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Lyr Req: Old Cumberland Land

Artful Codger 28 Oct 09 - 07:02 PM
Jim Dixon 30 Oct 09 - 08:42 AM
Jim Dixon 30 Oct 09 - 09:57 AM
Jim Dixon 30 Oct 09 - 11:04 AM
Jim Dixon 30 Oct 09 - 11:47 AM
John Minear 23 Mar 16 - 08:56 AM
John Minear 24 Mar 16 - 03:48 PM
GUEST,# 24 Mar 16 - 04:54 PM
GUEST 24 Sep 17 - 08:16 AM
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Subject: Lyr Req: Old Cumberland Land
From: Artful Codger
Date: 28 Oct 09 - 07:02 PM

I'm looking for the text of "Old Cumberland Land" (also known as "The Indian Tribes of Tennessee") as sung by Carol Ponder, as well as other versions. Three verses of Ponder's recording were used in the documentary "The Appalachians" (part 1, 12 minutes in).

Here are Ponder's notes from the album "Little Journey":
Dr. Charles K. Wolfe introduced me to "The Old Cumberland Land" which was collected from Dee Hicks in Fentress County, TN. Hicks said it had been in his family for a long time. About pioneer life on the Cumberland Plateau in Tennessee, it is written in the form of a letter, which makes it unusual. It's a voice from the settlers who first came here, noticed what the land was like, and let us know what was important to them.

[Dee and Delta Hicks have been recorded for some archival project, and two LPs of these recordings were published, but I don't know if this song was included on either.]


Wolfe wrote an article called "Old Cumberland Land" which was printed in Rural life and culture in the Upper Cumberland (chapter 15), edited by Michael E. Birdwell and W. Calvin Dickinson; a limited preview is available at Google Books. In this article he wrote:

But a letter-known song paints an even more particular picture of the area; this remarkable ballad is known variously as "Old Cumberland Land," "The Cumberland," or "The Indian Tribes of Tennessee." An epistolary ballad in the form of a letter written by a woman who came from the East coast to settle with her family on the Cumberland Plateau, it told about the hardships they had to endure and the natural beauty they witnessed:

The Cumberland

The day that I parted away from you
In sorrow, grief, and touble too,
You gave to me your parting hand,
And wished me safe on the Cumberland.


Unfortunately, the remainder of the song and any further commentary are on unviewable pages.


I have found one complete version in The Revivalist: A New Selection of Hymns and Spiritual Songs... (pp.143-4), by Washington Glass (Scott & Bascom, Columbus OH, 1853):

117.
Mrs. L. Maxwell.
Missionary Hymn.

1 WHEN I first started away from you,
With grief and sorrow, and trouble too,
You gave to me the parting hand,
And wished me safe on the Cumberland.

2 When we were on the ice and snow,
It rained, it hailed--the wind did blow,
And some of us did mourn and cry,
To think with cold we all must die.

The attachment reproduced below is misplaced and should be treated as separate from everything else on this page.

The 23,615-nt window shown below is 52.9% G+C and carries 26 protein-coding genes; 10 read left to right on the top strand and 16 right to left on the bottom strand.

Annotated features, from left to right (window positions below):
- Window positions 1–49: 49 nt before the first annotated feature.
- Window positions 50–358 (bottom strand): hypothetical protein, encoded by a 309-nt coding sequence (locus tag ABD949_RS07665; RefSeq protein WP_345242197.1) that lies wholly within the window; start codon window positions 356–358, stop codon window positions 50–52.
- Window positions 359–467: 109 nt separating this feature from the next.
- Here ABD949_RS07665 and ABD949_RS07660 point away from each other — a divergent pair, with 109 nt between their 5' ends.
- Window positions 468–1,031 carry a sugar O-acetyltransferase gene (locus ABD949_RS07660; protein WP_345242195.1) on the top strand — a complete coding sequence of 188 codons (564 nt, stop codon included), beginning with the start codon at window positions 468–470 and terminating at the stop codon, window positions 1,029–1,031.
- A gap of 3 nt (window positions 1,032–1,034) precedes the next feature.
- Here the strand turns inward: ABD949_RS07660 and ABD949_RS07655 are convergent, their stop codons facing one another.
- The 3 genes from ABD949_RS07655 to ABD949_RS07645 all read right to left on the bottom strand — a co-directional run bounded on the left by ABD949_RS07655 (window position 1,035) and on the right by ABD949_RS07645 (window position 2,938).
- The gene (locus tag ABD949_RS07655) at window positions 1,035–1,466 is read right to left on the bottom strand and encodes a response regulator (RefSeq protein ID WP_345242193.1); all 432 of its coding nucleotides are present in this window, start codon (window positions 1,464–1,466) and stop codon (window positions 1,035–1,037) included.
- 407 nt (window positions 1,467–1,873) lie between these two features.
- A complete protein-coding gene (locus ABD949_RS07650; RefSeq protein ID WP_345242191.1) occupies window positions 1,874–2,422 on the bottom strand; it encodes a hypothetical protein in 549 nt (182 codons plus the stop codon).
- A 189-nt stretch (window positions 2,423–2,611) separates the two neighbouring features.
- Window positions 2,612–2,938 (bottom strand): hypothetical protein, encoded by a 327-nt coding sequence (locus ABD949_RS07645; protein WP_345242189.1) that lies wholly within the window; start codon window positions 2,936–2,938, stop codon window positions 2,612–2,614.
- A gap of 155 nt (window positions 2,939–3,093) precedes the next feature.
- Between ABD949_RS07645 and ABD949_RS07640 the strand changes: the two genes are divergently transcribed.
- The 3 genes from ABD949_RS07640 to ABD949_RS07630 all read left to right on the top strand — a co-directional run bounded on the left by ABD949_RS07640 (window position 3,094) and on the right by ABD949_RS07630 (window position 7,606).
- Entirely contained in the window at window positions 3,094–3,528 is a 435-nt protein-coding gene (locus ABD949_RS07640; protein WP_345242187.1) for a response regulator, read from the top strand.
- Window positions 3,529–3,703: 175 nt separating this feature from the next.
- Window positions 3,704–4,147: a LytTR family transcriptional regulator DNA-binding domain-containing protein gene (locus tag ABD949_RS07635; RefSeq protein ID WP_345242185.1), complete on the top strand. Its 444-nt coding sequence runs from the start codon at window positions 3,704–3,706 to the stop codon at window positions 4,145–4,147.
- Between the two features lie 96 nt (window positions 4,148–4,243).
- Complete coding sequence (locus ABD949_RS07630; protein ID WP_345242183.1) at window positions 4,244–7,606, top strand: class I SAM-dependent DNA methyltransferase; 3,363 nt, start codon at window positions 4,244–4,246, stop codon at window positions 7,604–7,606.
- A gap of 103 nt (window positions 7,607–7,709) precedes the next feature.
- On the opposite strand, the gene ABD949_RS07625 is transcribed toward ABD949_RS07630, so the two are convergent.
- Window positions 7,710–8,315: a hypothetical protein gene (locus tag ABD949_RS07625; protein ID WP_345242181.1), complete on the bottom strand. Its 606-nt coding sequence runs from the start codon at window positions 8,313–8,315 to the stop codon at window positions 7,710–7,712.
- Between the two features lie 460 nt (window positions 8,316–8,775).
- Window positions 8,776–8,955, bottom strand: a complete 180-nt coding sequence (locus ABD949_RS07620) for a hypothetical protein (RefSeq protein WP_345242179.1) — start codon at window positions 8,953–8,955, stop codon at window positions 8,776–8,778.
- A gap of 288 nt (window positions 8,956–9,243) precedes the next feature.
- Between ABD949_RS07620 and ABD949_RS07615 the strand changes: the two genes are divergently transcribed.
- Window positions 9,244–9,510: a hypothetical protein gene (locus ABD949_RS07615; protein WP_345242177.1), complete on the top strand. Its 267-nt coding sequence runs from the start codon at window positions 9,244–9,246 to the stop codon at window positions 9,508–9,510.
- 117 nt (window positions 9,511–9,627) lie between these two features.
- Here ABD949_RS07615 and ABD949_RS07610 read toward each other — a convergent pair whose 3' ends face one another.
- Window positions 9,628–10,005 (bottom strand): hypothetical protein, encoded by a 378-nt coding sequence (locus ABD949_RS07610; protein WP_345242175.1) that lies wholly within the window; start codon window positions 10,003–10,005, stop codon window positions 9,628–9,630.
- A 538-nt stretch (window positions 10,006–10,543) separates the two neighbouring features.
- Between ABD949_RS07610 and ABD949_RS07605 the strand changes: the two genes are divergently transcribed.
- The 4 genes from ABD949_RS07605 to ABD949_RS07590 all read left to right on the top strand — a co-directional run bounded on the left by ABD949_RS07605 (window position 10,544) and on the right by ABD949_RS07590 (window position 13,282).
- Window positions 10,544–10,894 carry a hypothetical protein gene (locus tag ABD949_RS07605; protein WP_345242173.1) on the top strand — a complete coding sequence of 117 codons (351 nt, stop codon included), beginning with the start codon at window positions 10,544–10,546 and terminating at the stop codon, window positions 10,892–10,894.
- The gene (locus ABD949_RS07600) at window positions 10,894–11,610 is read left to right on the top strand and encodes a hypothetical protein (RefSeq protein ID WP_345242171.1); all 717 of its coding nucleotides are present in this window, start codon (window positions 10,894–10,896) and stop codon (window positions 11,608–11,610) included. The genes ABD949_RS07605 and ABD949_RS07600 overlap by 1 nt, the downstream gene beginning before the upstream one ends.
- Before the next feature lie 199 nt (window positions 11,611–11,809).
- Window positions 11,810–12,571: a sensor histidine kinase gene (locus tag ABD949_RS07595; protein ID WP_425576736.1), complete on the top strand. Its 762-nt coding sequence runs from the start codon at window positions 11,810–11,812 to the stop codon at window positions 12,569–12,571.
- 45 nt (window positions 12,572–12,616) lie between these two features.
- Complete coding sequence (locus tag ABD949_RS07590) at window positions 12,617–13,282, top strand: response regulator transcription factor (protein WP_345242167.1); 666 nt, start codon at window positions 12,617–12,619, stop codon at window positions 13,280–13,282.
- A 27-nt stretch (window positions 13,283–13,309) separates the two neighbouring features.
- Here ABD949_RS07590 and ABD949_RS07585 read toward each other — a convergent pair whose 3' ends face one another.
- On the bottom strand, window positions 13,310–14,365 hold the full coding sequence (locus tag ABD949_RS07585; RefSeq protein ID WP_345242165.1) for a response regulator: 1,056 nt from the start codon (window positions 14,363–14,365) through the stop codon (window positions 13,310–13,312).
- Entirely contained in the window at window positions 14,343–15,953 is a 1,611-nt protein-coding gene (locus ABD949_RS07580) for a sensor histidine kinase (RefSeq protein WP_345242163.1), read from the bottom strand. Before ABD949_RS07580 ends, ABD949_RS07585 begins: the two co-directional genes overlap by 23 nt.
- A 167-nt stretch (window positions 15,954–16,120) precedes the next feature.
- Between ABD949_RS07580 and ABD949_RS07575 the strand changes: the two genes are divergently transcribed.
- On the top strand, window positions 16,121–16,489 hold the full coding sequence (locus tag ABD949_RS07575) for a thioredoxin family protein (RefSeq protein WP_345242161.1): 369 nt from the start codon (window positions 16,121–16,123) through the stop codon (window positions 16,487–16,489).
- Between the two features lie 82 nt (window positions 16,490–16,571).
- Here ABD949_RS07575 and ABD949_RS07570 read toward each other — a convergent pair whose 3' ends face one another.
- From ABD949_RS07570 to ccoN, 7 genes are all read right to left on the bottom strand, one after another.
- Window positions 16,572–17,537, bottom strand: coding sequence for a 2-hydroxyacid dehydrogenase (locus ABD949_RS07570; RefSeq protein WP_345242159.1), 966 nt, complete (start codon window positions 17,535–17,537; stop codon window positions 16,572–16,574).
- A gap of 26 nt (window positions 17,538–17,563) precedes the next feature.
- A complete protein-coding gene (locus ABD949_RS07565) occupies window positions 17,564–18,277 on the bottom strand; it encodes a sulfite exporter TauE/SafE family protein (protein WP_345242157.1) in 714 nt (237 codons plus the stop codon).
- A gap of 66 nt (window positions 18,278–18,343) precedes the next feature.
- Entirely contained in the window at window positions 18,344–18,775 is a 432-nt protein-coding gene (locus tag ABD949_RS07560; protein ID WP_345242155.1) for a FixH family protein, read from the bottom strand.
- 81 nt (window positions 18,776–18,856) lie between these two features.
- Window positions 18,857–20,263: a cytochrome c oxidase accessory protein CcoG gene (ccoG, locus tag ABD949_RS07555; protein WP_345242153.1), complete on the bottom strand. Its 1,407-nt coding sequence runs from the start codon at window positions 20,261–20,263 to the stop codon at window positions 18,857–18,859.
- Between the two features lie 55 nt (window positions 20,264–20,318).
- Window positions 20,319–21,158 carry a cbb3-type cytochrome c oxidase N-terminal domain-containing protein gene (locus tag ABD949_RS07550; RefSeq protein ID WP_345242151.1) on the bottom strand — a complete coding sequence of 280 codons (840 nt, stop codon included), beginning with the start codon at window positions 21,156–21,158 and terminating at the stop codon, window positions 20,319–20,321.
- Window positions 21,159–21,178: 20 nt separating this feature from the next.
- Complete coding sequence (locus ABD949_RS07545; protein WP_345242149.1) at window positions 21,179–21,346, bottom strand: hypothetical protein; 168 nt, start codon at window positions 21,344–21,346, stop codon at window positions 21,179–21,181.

3 But bless the Lord, some relief is found,
We're landed here both safe and sound,
In a lonesome place but fruitful soil,
There's milk and wine, and corn and oil.

4 I have one more line to write to you--
Religion's dull, and preachers few;
We're here in peace, and like to be
With the Indian tribe on the Tennessee.

5 My friends behind, I would like to see,
If from this task I could get free;
To preach I'm bound, and may it be
With the Indian tribe on the Tennessee.

6 And if on earth we meet no more,
I hope to meet on Canaan's shore;
And there we'll sing, and happy be,
With the Indian tribe on the Tennessee.

The parts extracted from Ponder's version for "The Appalachians" correspond to verses 1, 3 and 4.


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Subject: Lyr Add: THE CUMBERLAND (trad. Tennessee)
From: Jim Dixon
Date: 30 Oct 09 - 08:42 AM

A slightly different version of the same article (apparently) appears in Lend an Ear: Heritage of the Tennessee Upper Cumberland edited by W. Calvin Dickinson (Lanham, MD: University Press of America, ©1983), page 97ff:

... A lesser-known song gives an even more unique picture of the area: this is a remarkable ballad known variously as "Old Cumberland Land," "The Cumberland," or "The Indian Tribes of Tennessee." The ballad is in the form of a letter written by a woman who came from the east coast to settle with her family on the Cumberland Plateau; in it she tells of the hardships the group has had to endure and of the sights they have seen.

THE CUMBERLAND

The day that I parted away from you,
In sorrow, grief, and trouble too,
You gave to me your parting hand,
And wished me safe on the Cumberland.

Then on our journey we did steer,
O'er hills and valleys and rivers clear,
Through a desert place in a barren land,
We steered our course for the Cumberland

When we got there, there was ice and snow;
It rained and hailed and the wind did blow,
Which caused us all to weep and cry,
Staying here with cold we all must die.